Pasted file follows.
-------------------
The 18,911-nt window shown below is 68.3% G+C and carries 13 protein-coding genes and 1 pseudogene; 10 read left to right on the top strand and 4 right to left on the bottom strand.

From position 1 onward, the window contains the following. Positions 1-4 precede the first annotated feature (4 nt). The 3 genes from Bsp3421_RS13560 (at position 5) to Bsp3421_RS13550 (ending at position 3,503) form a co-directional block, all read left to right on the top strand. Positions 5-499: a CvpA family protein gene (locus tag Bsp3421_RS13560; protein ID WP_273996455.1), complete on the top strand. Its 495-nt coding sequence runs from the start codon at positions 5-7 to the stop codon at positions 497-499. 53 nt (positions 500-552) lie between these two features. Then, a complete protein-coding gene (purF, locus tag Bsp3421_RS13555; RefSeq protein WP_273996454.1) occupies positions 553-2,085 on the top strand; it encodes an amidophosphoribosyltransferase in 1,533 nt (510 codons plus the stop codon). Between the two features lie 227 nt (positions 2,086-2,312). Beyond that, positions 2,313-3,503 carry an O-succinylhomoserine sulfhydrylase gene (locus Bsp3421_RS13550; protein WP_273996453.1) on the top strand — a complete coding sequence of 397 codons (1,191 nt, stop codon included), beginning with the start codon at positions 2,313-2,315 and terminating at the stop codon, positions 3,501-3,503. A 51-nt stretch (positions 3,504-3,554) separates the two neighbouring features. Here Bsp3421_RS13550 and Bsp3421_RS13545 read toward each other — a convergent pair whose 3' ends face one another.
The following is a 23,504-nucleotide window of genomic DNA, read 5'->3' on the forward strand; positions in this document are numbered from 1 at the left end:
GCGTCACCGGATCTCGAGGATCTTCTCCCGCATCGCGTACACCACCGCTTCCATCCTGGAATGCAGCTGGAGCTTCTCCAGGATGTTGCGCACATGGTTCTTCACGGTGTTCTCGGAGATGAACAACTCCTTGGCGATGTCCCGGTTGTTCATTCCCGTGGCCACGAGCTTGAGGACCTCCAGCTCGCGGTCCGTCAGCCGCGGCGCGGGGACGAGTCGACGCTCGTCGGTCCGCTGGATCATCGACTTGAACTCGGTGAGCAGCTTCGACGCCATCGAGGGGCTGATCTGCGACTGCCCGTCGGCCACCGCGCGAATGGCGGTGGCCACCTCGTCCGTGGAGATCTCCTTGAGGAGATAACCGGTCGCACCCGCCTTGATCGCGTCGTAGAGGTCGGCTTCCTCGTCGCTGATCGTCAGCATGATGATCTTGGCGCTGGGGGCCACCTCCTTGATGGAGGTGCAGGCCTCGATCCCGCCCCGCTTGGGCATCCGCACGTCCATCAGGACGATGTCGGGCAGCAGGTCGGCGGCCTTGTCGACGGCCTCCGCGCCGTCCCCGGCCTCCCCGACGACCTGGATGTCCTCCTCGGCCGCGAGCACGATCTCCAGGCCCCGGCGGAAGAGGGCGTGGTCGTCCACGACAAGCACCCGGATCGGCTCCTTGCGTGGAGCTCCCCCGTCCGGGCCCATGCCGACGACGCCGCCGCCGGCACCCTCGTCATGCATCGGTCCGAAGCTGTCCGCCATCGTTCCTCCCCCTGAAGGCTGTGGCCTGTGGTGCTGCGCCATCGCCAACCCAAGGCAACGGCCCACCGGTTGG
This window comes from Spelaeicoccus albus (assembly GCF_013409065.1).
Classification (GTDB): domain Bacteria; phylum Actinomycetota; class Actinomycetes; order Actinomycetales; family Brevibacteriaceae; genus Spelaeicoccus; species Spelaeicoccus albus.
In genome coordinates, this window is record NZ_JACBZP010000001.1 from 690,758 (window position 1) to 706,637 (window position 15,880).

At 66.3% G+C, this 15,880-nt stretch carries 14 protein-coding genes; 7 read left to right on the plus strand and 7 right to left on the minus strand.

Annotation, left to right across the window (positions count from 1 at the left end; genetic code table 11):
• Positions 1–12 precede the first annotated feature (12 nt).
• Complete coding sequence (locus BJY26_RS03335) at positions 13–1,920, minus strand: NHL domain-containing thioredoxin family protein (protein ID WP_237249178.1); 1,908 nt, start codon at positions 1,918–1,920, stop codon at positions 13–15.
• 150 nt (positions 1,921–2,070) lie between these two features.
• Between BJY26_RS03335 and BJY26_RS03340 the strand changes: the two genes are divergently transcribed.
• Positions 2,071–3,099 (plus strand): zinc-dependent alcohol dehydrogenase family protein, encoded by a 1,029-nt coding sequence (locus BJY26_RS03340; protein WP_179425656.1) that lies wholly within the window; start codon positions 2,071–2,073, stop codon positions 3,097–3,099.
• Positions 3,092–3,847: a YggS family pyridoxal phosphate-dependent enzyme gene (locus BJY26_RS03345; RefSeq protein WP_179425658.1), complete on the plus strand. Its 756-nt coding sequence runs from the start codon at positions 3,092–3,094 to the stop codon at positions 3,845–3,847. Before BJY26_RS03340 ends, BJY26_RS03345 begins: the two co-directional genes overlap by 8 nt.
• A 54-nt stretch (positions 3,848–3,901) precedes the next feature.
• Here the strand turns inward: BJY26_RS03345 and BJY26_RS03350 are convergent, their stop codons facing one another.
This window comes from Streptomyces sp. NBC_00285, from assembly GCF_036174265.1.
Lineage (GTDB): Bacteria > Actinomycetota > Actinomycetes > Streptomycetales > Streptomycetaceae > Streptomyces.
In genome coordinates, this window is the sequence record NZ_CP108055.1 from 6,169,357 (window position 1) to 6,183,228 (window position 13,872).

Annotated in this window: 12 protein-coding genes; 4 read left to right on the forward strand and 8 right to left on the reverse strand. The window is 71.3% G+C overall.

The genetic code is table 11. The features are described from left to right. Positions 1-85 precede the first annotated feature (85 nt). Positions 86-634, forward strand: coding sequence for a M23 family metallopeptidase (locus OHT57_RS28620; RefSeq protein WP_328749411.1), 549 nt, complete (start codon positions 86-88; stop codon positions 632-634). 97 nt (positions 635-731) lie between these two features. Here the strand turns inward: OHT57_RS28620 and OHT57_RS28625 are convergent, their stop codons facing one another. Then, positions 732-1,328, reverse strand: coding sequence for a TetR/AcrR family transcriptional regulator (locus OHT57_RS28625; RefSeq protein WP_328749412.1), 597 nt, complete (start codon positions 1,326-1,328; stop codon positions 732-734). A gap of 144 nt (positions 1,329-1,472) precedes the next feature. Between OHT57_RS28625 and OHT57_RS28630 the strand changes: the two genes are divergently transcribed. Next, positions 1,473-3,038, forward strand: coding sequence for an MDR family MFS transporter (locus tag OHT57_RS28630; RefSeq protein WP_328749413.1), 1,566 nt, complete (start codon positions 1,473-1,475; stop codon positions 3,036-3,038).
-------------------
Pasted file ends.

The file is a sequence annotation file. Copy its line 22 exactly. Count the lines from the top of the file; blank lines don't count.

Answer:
The genetic code is table 11. The features are described from left to right. Positions 1-85 precede the first annotated feature (85 nt). Positions 86-634, forward strand: coding sequence for a M23 family metallopeptidase (locus OHT57_RS28620; RefSeq protein WP_328749411.1), 549 nt, complete (start codon positions 86-88; stop codon positions 632-634). 97 nt (positions 635-731) lie between these two features. Here the strand turns inward: OHT57_RS28620 and OHT57_RS28625 are convergent, their stop codons facing one another. Then, positions 732-1,328, reverse strand: coding sequence for a TetR/AcrR family transcriptional regulator (locus OHT57_RS28625; RefSeq protein WP_328749412.1), 597 nt, complete (start codon positions 1,326-1,328; stop codon positions 732-734). A gap of 144 nt (positions 1,329-1,472) precedes the next feature. Between OHT57_RS28625 and OHT57_RS28630 the strand changes: the two genes are divergently transcribed. Next, positions 1,473-3,038, forward strand: coding sequence for an MDR family MFS transporter (locus tag OHT57_RS28630; RefSeq protein WP_328749413.1), 1,566 nt, complete (start codon positions 1,473-1,475; stop codon positions 3,036-3,038).